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Strategies for Avoiding Health Problems of Farmed Animals



Prof. Martin Wierup,
Head of Swedish Animal Health Service,
12186 Johanneshov, Sweden,


Sick animals should be given the best possible treatment in order to prevent suffering, death and economic losses. However, in the animal production it is too late to undertake actions first when clinical signs of disease have developed. Therefore, a health control should be established that continuously focus on disease prevention in order to avoid health problems. This summary describes elements involved in the prevention and control of infectious diseases and the strategy for their use.


All actions for the control of infectious diseases should be based on a proper diagnose. Access to qualified diagnostic laboratory is therefore essential. As disease preventing health control is a specialised work deep insight in the epidemiology, pathogenesis and possible ways to control occurring diseases is also needed.

Recording of disease occurrence

Control and prevention of animal diseases also require insight in disease occurrence. Suitable ways of recording occurrence of diseases should therefore be established. Especially for the health control at herd level, many valuable disease- recording systems can be based on observational results like the recording of lesions at slaughter or production data such as weight gain, pregnancy and farrowing rate. These data are often of non- etiological type but are good tools for further evaluation of possible involvement of specific infectious diseases.

Strategies for control

The causative agent to be controlled should be focused .The following model for factors influencing the occurence of infections can be used as a base for an analysis of the concepts used for prevention of infectious diseases :


Prevention of infections can simply be done by the exclusion of the target animal from exposure to infectious doses of the pathogenic microbe. This can be done by:
1. Total exclusion
The most extreme and safest way to prevent an infectious disease is by eradication of the pathogenic microbe. The concept is to reach a status where exposure of the microbe can be totally excluded. An eradication procedure needs the access to an organisational capacity and technical resources necessary to stop the spread of the infection and to combat its source. This method is best exemplified by the control of the epizootic diseases (separately discussed at this work shop). From scientific and economic points of view it is also possible and justified to control also other diseases with the aim of eradication. Examples of such diseases are Aujeszky´s disease in swine and IBR in cattle and also diseases with a more complicated epidemiology like BVDV in cattle. In addition today we have the knowledge and it is economically justified to maintain an already disease- free status in an area or a herd also for other than the epizootic diseases. This can be done by preventing the introduction e.g. by control of imported animals or animal products.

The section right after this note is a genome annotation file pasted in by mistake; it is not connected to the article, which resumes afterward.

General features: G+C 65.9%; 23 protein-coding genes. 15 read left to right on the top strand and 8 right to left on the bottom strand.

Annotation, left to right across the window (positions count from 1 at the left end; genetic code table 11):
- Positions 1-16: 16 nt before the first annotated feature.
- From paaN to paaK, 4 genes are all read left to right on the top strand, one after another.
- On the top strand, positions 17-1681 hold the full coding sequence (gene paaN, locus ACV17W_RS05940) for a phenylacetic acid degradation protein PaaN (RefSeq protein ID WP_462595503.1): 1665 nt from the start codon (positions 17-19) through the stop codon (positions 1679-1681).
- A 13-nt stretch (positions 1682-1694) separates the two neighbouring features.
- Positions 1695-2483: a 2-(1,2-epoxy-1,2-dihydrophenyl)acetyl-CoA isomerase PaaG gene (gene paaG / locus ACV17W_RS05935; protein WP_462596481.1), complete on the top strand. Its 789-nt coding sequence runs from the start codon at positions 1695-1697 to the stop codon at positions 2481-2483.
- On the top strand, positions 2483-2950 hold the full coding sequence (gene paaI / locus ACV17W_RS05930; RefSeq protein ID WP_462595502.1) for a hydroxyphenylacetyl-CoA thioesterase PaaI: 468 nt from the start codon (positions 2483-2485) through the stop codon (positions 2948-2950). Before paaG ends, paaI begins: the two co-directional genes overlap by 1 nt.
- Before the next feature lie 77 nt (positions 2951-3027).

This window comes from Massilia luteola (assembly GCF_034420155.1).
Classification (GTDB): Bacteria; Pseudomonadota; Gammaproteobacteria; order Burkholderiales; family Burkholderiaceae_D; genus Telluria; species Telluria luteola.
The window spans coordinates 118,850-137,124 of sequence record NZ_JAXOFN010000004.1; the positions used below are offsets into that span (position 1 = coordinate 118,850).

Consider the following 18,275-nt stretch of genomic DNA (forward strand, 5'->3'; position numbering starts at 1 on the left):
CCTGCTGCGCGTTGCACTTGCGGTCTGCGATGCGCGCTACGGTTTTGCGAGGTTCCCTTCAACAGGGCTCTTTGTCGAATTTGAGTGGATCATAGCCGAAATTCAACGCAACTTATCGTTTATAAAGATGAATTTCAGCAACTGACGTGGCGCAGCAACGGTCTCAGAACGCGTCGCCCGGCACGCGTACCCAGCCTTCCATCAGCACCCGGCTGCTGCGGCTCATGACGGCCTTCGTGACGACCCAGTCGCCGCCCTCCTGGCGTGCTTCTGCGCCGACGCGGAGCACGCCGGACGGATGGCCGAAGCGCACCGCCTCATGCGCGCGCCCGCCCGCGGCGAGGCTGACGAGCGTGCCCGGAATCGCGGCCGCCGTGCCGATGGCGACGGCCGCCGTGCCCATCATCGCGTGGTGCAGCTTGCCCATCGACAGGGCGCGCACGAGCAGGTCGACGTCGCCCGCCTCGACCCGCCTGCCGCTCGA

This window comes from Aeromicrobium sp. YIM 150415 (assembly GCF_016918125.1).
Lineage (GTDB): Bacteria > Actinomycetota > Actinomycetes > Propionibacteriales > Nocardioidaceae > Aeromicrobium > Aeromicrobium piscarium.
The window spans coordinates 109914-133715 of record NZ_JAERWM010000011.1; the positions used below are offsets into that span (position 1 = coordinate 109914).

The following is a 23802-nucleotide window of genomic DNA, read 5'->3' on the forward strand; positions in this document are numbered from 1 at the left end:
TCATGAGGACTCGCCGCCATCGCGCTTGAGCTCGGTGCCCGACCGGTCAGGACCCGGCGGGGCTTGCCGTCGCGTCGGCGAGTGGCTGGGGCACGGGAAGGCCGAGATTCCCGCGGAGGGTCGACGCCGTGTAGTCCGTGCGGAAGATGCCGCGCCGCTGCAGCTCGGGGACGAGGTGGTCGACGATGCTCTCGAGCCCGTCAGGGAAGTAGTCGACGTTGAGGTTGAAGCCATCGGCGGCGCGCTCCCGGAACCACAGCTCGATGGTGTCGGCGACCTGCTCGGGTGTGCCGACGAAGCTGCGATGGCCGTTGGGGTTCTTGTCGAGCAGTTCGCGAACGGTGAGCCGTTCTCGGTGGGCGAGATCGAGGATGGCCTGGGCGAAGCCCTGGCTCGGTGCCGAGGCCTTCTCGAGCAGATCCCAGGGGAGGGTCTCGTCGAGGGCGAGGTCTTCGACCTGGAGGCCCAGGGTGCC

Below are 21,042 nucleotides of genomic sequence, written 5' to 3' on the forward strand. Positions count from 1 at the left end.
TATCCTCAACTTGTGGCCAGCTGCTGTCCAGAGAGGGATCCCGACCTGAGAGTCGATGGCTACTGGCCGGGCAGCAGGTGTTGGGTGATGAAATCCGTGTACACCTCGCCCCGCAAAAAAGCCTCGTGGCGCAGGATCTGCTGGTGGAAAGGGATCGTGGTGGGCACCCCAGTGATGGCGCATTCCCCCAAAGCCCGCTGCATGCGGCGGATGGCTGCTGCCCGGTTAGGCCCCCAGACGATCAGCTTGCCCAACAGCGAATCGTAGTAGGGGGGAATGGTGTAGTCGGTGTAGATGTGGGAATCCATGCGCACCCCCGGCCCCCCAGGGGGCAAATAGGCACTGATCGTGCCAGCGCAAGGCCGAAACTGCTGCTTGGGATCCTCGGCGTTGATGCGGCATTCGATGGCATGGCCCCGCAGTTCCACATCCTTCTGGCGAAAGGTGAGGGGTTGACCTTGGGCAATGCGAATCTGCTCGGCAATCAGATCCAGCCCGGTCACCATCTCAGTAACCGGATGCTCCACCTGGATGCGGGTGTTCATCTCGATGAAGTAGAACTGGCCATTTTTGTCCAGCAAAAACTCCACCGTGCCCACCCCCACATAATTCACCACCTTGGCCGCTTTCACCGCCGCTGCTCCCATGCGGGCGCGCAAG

If an eradication status cannot be achived on a country basis it can be achieved on a herd basis. As part of an organized health control scheme or quality control programme, individual and specified types of herds can reach and maintain a disease- free status for certain diseases. This is usually also officially regulated for herds of special importance like boar - and bull stations as well as for hatcheries.The SPF production in swine is a special form of production where total freedom from certain infections exists.

Measures aiming at controlling and eradicating diseases are in conflict with the idea of free international trade as being continuously discussed within the EU and WTO. If these problems are not solved, the free international trade tends to result in a situation where ambitions to improve animal health are discouraged and instead we may end up in a situation where the lowest disease status of a participating country will be considered as the standard.

2. Partial exclusion
The methods used for total prevention of microbial exposure are needed also for actions aiming at decreasing the intensity of animal exposure to pathogenic microbes. In the latter case, additional health supporting actions are also needed. All the measures, as exemplified below, needed to control infections by microbes being prevalent in animal production also have to be continuosly implemented and improved in contrast to measures in an eradication programme. The latter can largely be withdrawn when the eradication status has been achieved.